Greg Allen

As NPR's Miami correspondent, Greg Allen reports on the diverse issues and developments tied to the Southeast. He covers everything from breaking news to economic and political stories to arts and environmental stories. He moved into this role in 2006, after four years as NPR's Midwest correspondent.

Allen was a key part of NPR's coverage of the 2010 earthquake in Haiti, providing some of the first reports on the disaster. He was on the front lines of NPR's coverage of Hurricane Katrina in 2005, arriving in New Orleans before the storm arrived and filing on the chaos and flooding that hit the city as the levees broke. Allen's reporting played an important role in NPR's coverage of the aftermath and the rebuilding of New Orleans, as well as in coverage of the BP oil spill which brought new hardships to the Gulf coast.

More recently, he played key roles in NPR's reporting in 2018 on the devastation caused on Florida's panhandle by Hurricane Michael and on the shooting at Marjory Stoneman Douglas High School in Parkland, Florida.

As NPR's only correspondent in Florida, Allen covered the dizzying boom and bust of the state's real estate market, as well as the state's important role in the 2008 and 2016 presidential elections. He's produced stories highlighting the state's unique culture and natural beauty, from Miami's Little Havana to the Everglades.

Allen has been with NPR for three decades as an editor, executive producer, and correspondent.

Before moving into reporting, Allen served as the executive producer of NPR's national daily live call-in show, Talk of the Nation. Prior to that, Allen spent a decade at NPR's Morning Edition. As editor and senior editor, he oversaw developing stories and interviews, helped shape the program's editorial direction, and supervised the program's staff.

Before coming to NPR, Allen was a reporter with NPR member station WHYY-FM in Philadelphia from 1987 to 1990. His radio career includes working an independent producer and as a reporter/producer at NPR member station WYSO-FM in Yellow Springs, Ohio.

Allen graduated from the University of Pennsylvania in 1977, with a B.A. cum laude. He began his career at WXPN-FM as a student, and there he was a host and producer for a weekly folk music program that included interviews, features, and live and recorded music.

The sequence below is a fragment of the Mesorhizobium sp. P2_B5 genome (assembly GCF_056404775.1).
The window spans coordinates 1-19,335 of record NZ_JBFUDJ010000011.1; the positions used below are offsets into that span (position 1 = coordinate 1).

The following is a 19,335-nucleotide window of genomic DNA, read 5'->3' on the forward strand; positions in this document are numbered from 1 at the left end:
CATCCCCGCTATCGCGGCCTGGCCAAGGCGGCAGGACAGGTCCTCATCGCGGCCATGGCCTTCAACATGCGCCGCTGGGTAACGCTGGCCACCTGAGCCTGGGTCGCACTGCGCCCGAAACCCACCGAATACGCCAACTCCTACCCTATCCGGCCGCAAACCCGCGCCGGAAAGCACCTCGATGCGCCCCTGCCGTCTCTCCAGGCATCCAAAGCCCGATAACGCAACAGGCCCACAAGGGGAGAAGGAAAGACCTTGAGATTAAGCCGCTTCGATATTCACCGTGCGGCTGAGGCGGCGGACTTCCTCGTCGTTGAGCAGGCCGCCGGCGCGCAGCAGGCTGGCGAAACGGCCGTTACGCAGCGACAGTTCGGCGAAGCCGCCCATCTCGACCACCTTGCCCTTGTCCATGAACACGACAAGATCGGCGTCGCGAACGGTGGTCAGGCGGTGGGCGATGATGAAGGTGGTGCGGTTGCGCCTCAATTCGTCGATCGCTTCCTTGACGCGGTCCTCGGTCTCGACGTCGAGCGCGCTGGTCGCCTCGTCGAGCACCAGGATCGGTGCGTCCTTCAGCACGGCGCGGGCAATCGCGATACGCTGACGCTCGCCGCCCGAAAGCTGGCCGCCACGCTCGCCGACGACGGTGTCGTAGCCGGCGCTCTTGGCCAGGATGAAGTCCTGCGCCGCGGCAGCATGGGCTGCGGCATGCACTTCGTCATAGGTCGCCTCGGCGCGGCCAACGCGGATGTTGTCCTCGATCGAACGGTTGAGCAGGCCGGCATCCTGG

Every day, you can see signs of a subtle change in relations between Cuba and the U.S. at Miami International Airport.

More Cubans than ever before are coming to the U.S. to visit, and the number of Cuban-Americans traveling back to the island is also at record levels. With all the visitors, money and goods are now traveling to the island from the United States.

It's a legal loophole in the 50-year-old trade embargo — one that's having a real impact on Cuba's economy, and allowing Cuban-Americans to become investors in Cuba's emerging private sector.

Copyright 2018 NPR. To see more, visit http://www.npr.org/.

RENEE MONTAGNE, HOST:

Twenty-two states and the District of Columbia now have laws allowing for some form of medical marijuana.

Florida appears poised to join the club. Polls show that voters there are likely to approve a November ballot measure legalizing marijuana for medical use.

If it passes, regulations that would set up a market for medical marijuana in Florida are still at least a year away. But cannabis entrepreneurs from around the country are already setting up shop in the state.

Semoran Boulevard in Orlando, lined with gas stations, strip malls and bus stops, is a good example of what's wrong with the roads in this busy Florida city.

It's the most dangerous street in a city that ranks No. 1 in the nation for pedestrian accidents, according to a recent national study. There have been 28 crashes involving pedestrians — and six deaths — on this stretch of road over the past seven years.

A lab just off Florida's Miami River has become the base for an unusual lifesaving operation.

A group of scientists there is on an urgent mission to save as many corals as it can before the marine creatures are destroyed as part of an underwater excavation of Miami's shipping channel. The channel — set to be dredged and deepened on Saturday — is home to a thriving coral reef.

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